Finding Myself

“Is Love The Answer?” Shows the Fluidity of Asexuality and Identity

· Updated on October 4, 2023

Although asexual and aromantic people are gradually having their identities recognized, there are still some misconceptions. Some people think that asexuality is just being prudish and that aromantic people can’t feel love and are cold, and that it isn’t possible for either identity to overlap with other identities. Isaki Uta’s manga “Is Love The Answer?” shatters these ignorant assumptions with its aromantic asexual female lead Chika as well as secondary characters.

“Is Love The Answer?” begins with Chika in high school, where she attempts to “like someone normally” through two different romantic relationships with boys. The first one ends when Chika experiences sexual violence and is called an “alien” by her ex for not wanting to have sex, while Chika ends the second relationship herself because she still can’t feel romantic or sexual attraction despite dating a decent guy. 

A month later, Chika goes to college to study psychology and meets Professor Ishii on a bus ride. Professor Ishii tells her it’s okay to not want romance or sex, that she is similar to Chika, and to interrogate what is normal rather than trying to be normal. Chika feels so validated by this that she asks to stay at Professor Ishii’s UFO house when she learns there is room available. From there, Chika gradually learns more about herself as she meets more new people who are asexual, queer, or heteromantic and heterosexual.

One person that Chika meets—a guy named Mitsuru—is initially harsh to Chika when she comes to the professor’s house. However, when he overhears Chika’s fellow psychology majors making assumptions about Chika’s asexuality, he stands up for her. He also tells her that sexual orientation is fluid and to do further research to find hers. As a result, Chika checks out a book from the library that helps her learn about asexuality for the first time.

Chika gradually learns more about herself as she meets more new people who are asexual, queer, or heteromantic and heterosexual.

In fact, there is more to Mitsuru and Chika’s fellow psych majors than meets the eye. They’re all so caught up in the notion of what’s considered “normal” that it makes it hard for them to understand each other at first. Two of the psychology majors, Ito and Enomoto, later apologize to Chika and explain how they feared backlash. Ito is a gay man with a fluctuating orientation, while Enomoto is an otaku. Both of their circumstances are significant when you consider how love has multiple meanings, ranging from queerness to a personal passion for something.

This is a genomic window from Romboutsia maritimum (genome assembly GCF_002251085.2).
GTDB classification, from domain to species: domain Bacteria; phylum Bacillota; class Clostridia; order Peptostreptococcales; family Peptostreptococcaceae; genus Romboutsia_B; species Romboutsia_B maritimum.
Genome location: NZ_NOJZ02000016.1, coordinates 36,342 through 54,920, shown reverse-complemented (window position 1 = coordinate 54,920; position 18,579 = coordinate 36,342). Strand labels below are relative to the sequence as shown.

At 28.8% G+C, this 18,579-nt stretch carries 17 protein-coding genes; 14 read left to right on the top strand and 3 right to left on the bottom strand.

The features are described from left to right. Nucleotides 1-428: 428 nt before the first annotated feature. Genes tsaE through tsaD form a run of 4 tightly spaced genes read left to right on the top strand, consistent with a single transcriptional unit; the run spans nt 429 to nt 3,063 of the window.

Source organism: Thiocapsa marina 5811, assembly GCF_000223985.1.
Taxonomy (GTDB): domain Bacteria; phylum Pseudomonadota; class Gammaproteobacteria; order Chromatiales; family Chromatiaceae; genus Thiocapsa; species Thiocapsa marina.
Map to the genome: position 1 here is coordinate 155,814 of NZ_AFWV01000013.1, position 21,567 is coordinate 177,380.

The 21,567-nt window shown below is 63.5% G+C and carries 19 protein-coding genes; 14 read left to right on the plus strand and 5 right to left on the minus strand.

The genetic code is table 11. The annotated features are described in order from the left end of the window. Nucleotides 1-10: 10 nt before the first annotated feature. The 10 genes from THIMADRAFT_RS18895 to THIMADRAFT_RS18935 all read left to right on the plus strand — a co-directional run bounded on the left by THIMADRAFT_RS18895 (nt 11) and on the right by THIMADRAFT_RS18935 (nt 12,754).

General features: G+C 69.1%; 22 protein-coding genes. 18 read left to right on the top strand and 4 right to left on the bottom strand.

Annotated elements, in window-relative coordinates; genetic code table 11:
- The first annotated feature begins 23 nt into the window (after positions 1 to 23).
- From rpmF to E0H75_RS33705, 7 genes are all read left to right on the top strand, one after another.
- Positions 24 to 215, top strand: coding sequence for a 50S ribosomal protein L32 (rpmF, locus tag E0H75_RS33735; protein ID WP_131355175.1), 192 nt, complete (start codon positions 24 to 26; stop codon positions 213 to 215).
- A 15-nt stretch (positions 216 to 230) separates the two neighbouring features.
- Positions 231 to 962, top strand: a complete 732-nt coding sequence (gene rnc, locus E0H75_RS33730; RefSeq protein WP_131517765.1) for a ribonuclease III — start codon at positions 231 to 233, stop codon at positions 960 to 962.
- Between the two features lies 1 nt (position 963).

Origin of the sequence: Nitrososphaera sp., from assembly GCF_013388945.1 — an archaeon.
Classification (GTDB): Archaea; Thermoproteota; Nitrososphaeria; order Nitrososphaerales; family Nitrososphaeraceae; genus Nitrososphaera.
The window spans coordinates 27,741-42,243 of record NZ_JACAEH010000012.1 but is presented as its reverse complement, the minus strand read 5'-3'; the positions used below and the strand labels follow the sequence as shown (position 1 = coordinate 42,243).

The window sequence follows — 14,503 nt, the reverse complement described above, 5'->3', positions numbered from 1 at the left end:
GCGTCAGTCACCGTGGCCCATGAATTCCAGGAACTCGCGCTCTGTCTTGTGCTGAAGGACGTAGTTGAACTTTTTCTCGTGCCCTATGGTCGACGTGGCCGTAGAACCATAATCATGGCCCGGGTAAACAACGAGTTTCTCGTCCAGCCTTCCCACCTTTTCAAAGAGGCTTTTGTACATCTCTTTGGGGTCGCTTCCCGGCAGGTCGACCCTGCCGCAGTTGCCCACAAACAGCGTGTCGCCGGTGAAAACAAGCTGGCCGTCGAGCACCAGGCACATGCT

Amatonormativity is a term coined by Professor Elizabeth Brake that describes the belief that participating in a romantic relationship is the only way to have a fully satisfying life and that everyone wants a romantic relationship. Meanwhile, hypersexualization is a cultural norm that expects everyone to be sexually active and experience sexual attraction, which harms marginalized groups such as Black and LGBTQ+ people through negative stereotypes. As a result, I sometimes feel isolated as a Black, bi, grey-aromantic asexual.

Through Chika and other characters, “Is Love The Answer?” demonstrates how the isolation that asexual and aromantic people feel is like being an alien with no planet to call home. Although Professor Ishii’s house just happens to be shaped like a UFO, it becomes a safe place for not only asexual and aromantic people, but also anyone who doesn’t fit the preconceived notions of what’s normal. When Chika manages to befriend Enomoto and Ito, she invites them over to marathon Magical Girl Rosette, an anime that she was previously shamed for. As a child, it wasn’t “trendy” to like it, so Chika felt like she had to conform to others’ tastes in order to be liked. Rewatching the anime with friends as a college student allows Chika to confidently indulge in her personal tastes.

“Is Love The Answer?” demonstrates how the isolation that asexual and aromantic people feel is like being an alien with no planet to call home.

Like Chika, I also found safe spaces to figure out and express my orientation. The online Tumblr community F*ck Yeah Asexual recently helped me realize that I am grey aromantic asexual, which means that I am a bi person who rarely experiences sexual attraction and experiences aesthetic attraction rather than romantic attraction. Aesthetic attraction involves appreciating the physical features of a person with no sexual or romantic desires. Another space that I’ve participated in is the online literary magazine The Aze Journal, which focuses on publishing creative writing by asexual and aromantic people. 

Another reason I am grey aromantic is that I have little to no interest in romantic relationships and would rather prioritize friendship over romance. However, I am still open to the possibility of being in a romantic relationship someday. In “Is Love The Answer?”, Chika expresses similar sentiments and initially worries that she might not “really be asexual”. However, Professor Ito tells her it is okay if her identity changes later on, because all that matters is how she sees herself right now. This allows Chika to confidently call herself asexual and start using her perspective to open up her world more.

All in all, “Is Love The Answer?” shows that there is no one particular answer to identity, asexuality, and love. Earth might put romance and sex on a pedestal, but it is not the only planet out there or the only way to live. To quote Chika herself, “There is an infinite expansion of starlight, I just couldn’t see it before.”♦

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